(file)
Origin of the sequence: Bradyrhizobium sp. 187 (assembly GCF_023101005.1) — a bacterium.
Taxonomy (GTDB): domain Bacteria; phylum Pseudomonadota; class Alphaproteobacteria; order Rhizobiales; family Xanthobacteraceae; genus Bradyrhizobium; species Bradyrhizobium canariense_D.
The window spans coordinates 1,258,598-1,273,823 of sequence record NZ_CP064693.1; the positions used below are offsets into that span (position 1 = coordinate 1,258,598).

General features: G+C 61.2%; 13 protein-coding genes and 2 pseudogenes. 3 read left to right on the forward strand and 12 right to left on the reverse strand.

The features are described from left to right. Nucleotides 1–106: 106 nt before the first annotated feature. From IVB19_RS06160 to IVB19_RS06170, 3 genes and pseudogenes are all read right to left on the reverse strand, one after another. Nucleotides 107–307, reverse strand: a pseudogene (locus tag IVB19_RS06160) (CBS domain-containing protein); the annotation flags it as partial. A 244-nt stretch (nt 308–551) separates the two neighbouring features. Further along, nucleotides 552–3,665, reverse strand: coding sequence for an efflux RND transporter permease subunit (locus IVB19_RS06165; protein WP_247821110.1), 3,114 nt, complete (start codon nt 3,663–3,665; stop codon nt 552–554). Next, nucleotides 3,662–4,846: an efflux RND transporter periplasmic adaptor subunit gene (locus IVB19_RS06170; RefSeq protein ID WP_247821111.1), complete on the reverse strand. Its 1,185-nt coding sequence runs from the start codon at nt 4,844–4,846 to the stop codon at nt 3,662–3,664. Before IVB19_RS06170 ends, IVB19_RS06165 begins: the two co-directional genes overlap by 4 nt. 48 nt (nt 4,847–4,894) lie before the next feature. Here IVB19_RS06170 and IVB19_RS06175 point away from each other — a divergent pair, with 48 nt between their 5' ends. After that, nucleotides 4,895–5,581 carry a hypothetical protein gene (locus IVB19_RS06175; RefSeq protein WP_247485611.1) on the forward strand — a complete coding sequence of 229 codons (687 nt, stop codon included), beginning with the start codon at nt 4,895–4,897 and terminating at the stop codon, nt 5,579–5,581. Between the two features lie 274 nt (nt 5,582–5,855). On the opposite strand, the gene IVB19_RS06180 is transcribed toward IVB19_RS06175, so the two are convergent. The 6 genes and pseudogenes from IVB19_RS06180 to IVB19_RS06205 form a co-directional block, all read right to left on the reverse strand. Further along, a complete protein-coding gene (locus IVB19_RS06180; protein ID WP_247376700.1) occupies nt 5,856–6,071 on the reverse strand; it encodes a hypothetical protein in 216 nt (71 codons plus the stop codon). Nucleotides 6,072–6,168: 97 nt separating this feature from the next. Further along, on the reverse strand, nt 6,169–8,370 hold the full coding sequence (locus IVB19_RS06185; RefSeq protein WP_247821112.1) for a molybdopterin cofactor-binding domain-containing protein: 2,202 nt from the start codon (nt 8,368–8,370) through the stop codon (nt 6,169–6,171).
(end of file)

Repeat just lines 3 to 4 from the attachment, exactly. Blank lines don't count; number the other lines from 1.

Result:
The window spans coordinates 1,258,598-1,273,823 of sequence record NZ_CP064693.1; the positions used below are offsets into that span (position 1 = coordinate 1,258,598).

General features: G+C 61.2%; 13 protein-coding genes and 2 pseudogenes. 3 read left to right on the forward strand and 12 right to left on the reverse strand.